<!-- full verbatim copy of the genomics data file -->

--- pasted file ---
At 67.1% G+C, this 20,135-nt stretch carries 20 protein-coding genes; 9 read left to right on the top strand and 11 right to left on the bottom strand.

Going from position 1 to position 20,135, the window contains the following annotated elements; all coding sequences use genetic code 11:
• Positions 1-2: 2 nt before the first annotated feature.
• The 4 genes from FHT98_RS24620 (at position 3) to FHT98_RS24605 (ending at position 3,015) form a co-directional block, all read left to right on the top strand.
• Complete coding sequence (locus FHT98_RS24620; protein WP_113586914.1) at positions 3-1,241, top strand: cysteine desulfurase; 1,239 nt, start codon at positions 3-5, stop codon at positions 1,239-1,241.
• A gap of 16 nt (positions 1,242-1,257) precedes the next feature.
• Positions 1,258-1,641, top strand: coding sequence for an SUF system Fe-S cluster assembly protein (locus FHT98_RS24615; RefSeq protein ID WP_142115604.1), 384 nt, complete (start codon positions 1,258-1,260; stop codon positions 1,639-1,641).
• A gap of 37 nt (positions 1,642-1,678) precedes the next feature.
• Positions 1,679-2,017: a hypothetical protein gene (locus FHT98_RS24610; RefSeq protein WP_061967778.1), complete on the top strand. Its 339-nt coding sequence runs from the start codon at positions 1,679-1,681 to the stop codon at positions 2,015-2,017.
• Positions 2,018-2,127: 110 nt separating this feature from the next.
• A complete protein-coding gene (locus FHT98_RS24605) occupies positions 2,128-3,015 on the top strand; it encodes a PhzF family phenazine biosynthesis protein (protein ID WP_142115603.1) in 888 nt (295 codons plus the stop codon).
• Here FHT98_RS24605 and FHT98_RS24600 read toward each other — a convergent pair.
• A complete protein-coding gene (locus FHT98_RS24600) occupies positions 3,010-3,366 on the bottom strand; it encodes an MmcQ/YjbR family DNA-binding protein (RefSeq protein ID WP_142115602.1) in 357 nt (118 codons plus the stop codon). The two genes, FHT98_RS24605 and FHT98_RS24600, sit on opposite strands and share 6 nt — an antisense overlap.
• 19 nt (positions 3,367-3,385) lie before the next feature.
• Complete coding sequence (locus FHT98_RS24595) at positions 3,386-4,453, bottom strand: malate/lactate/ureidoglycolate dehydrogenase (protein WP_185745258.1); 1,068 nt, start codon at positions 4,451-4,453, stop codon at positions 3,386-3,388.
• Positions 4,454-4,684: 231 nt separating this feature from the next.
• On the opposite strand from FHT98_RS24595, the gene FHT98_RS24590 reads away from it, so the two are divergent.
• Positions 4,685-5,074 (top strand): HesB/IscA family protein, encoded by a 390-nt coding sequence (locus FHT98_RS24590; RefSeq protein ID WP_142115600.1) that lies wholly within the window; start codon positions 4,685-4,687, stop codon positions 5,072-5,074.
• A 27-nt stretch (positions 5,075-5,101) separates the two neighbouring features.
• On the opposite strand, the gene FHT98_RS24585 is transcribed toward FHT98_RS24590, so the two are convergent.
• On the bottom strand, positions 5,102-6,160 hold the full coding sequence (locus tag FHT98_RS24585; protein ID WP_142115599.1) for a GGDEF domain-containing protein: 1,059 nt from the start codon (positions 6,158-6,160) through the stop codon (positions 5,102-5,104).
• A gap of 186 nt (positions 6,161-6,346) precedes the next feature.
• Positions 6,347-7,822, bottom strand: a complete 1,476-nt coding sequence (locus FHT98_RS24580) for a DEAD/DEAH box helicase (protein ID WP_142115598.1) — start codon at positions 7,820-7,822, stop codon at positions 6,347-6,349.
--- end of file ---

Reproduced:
At 67.1% G+C, this 20,135-nt stretch carries 20 protein-coding genes; 9 read left to right on the top strand and 11 right to left on the bottom strand.

Going from position 1 to position 20,135, the window contains the following annotated elements; all coding sequences use genetic code 11:
• Positions 1-2: 2 nt before the first annotated feature.
• The 4 genes from FHT98_RS24620 (at position 3) to FHT98_RS24605 (ending at position 3,015) form a co-directional block, all read left to right on the top strand.
• Complete coding sequence (locus FHT98_RS24620; protein WP_113586914.1) at positions 3-1,241, top strand: cysteine desulfurase; 1,239 nt, start codon at positions 3-5, stop codon at positions 1,239-1,241.
• A gap of 16 nt (positions 1,242-1,257) precedes the next feature.
• Positions 1,258-1,641, top strand: coding sequence for an SUF system Fe-S cluster assembly protein (locus FHT98_RS24615; RefSeq protein ID WP_142115604.1), 384 nt, complete (start codon positions 1,258-1,260; stop codon positions 1,639-1,641).
• A gap of 37 nt (positions 1,642-1,678) precedes the next feature.
• Positions 1,679-2,017: a hypothetical protein gene (locus FHT98_RS24610; RefSeq protein WP_061967778.1), complete on the top strand. Its 339-nt coding sequence runs from the start codon at positions 1,679-1,681 to the stop codon at positions 2,015-2,017.
• Positions 2,018-2,127: 110 nt separating this feature from the next.
• A complete protein-coding gene (locus FHT98_RS24605) occupies positions 2,128-3,015 on the top strand; it encodes a PhzF family phenazine biosynthesis protein (protein ID WP_142115603.1) in 888 nt (295 codons plus the stop codon).
• Here FHT98_RS24605 and FHT98_RS24600 read toward each other — a convergent pair.
• A complete protein-coding gene (locus FHT98_RS24600) occupies positions 3,010-3,366 on the bottom strand; it encodes an MmcQ/YjbR family DNA-binding protein (RefSeq protein ID WP_142115602.1) in 357 nt (118 codons plus the stop codon). The two genes, FHT98_RS24605 and FHT98_RS24600, sit on opposite strands and share 6 nt — an antisense overlap.
• 19 nt (positions 3,367-3,385) lie before the next feature.
• Complete coding sequence (locus FHT98_RS24595) at positions 3,386-4,453, bottom strand: malate/lactate/ureidoglycolate dehydrogenase (protein WP_185745258.1); 1,068 nt, start codon at positions 4,451-4,453, stop codon at positions 3,386-3,388.
• Positions 4,454-4,684: 231 nt separating this feature from the next.
• On the opposite strand from FHT98_RS24595, the gene FHT98_RS24590 reads away from it, so the two are divergent.
• Positions 4,685-5,074 (top strand): HesB/IscA family protein, encoded by a 390-nt coding sequence (locus FHT98_RS24590; RefSeq protein ID WP_142115600.1) that lies wholly within the window; start codon positions 4,685-4,687, stop codon positions 5,072-5,074.
• A 27-nt stretch (positions 5,075-5,101) separates the two neighbouring features.
• On the opposite strand, the gene FHT98_RS24585 is transcribed toward FHT98_RS24590, so the two are convergent.
• On the bottom strand, positions 5,102-6,160 hold the full coding sequence (locus tag FHT98_RS24585; protein ID WP_142115599.1) for a GGDEF domain-containing protein: 1,059 nt from the start codon (positions 6,158-6,160) through the stop codon (positions 5,102-5,104).
• A gap of 186 nt (positions 6,161-6,346) precedes the next feature.
• Positions 6,347-7,822, bottom strand: a complete 1,476-nt coding sequence (locus FHT98_RS24580) for a DEAD/DEAH box helicase (protein ID WP_142115598.1) — start codon at positions 7,820-7,822, stop codon at positions 6,347-6,349.